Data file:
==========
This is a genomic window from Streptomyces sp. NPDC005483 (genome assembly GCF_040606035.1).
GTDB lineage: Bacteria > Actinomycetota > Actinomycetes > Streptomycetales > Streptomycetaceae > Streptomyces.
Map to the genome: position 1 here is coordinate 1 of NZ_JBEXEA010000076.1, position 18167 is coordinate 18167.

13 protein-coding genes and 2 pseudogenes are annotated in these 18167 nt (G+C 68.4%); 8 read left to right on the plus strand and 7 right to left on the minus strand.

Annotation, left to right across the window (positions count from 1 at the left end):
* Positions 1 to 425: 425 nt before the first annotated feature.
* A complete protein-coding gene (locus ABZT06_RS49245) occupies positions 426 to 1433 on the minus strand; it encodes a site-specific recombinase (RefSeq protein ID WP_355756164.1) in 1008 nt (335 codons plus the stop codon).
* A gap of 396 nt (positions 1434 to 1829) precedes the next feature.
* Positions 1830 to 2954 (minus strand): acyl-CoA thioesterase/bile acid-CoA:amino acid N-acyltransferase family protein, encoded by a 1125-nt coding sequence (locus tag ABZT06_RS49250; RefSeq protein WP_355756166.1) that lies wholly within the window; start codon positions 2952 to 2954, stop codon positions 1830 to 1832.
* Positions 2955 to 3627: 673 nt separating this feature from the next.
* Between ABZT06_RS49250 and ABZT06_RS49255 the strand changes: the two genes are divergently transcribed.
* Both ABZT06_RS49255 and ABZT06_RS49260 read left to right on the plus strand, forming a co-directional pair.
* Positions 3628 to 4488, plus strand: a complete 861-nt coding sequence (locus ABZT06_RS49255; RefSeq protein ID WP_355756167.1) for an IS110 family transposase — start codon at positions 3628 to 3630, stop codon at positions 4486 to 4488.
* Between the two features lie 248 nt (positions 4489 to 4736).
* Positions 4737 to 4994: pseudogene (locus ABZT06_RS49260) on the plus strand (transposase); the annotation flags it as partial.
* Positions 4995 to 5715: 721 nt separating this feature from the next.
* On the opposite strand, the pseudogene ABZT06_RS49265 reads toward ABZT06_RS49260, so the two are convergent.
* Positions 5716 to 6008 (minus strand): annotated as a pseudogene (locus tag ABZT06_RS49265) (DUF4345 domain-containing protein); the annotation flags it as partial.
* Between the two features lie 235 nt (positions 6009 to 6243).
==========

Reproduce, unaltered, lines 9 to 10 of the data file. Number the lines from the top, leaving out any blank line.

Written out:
* Positions 1830 to 2954 (minus strand): acyl-CoA thioesterase/bile acid-CoA:amino acid N-acyltransferase family protein, encoded by a 1125-nt coding sequence (locus tag ABZT06_RS49250; RefSeq protein WP_355756166.1) that lies wholly within the window; start codon positions 2952 to 2954, stop codon positions 1830 to 1832.
* Positions 2955 to 3627: 673 nt separating this feature from the next.